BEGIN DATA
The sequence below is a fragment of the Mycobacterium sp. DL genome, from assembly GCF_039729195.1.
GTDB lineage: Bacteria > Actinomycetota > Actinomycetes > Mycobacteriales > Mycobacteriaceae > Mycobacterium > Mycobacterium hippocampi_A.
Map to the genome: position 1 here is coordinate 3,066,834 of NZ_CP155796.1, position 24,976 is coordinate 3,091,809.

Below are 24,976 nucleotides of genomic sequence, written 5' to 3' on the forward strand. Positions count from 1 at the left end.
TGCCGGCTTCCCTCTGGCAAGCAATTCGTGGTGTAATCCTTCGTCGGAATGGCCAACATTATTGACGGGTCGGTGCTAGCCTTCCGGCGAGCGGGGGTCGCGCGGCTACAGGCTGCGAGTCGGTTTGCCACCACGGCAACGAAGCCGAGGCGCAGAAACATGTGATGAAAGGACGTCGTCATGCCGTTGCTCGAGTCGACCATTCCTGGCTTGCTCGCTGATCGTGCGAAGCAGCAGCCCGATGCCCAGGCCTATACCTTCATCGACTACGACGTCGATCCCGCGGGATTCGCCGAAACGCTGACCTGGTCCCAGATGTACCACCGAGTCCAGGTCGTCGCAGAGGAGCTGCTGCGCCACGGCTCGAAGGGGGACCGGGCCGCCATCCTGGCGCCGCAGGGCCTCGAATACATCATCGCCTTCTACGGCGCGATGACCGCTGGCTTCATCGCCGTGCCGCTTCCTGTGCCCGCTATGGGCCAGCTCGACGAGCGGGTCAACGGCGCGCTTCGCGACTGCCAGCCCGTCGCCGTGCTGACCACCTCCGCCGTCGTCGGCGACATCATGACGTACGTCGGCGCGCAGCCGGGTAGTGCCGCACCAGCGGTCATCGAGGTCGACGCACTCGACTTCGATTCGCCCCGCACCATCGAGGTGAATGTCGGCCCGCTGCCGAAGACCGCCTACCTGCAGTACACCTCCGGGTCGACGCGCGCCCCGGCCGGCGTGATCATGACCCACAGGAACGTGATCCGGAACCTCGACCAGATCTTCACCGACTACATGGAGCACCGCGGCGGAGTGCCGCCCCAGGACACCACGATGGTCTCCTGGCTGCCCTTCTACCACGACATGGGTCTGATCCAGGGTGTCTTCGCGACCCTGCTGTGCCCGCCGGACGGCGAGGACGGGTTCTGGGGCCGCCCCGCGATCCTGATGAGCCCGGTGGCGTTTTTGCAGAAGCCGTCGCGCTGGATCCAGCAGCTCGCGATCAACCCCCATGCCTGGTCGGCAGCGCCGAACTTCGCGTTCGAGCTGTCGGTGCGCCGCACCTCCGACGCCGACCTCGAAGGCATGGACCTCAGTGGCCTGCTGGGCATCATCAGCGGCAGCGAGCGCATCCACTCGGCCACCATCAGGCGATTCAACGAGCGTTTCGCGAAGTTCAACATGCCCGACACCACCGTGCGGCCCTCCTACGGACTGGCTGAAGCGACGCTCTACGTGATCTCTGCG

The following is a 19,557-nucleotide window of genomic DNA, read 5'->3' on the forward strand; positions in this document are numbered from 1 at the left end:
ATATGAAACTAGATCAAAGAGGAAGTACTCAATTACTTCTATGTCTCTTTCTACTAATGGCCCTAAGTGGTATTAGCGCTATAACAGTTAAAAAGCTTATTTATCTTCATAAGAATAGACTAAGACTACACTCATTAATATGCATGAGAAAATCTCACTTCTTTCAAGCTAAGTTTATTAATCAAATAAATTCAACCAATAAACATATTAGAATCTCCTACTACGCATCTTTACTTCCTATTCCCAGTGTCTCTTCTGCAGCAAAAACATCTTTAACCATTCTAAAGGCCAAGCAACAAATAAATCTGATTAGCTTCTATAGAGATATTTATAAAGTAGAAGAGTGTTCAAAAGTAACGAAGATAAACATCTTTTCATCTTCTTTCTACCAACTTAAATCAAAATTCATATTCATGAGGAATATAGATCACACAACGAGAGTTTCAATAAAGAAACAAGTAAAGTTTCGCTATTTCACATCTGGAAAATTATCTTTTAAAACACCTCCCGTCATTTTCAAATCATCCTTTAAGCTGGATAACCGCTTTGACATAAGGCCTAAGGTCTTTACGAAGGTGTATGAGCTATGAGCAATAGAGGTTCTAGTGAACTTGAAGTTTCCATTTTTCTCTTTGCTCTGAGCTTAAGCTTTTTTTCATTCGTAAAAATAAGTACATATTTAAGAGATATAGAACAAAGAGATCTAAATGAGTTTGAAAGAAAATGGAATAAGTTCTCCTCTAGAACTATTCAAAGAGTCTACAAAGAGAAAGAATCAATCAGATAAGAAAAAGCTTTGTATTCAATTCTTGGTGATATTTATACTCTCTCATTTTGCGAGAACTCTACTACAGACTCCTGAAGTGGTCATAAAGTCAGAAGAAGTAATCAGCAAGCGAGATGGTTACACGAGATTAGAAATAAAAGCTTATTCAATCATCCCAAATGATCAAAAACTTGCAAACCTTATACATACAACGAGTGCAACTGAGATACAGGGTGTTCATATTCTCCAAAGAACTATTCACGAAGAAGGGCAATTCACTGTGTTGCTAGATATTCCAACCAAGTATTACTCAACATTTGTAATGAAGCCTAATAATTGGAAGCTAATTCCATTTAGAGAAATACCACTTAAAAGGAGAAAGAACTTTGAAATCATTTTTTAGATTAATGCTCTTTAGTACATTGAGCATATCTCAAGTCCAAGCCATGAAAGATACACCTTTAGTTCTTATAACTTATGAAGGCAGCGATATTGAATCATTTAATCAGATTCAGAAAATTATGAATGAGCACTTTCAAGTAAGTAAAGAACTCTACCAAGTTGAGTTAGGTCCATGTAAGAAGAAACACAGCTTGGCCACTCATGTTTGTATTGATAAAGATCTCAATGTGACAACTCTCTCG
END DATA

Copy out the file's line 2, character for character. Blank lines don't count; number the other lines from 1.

GTDB lineage: Bacteria > Actinomycetota > Actinomycetes > Mycobacteriales > Mycobacteriaceae > Mycobacterium > Mycobacterium hippocampi_A.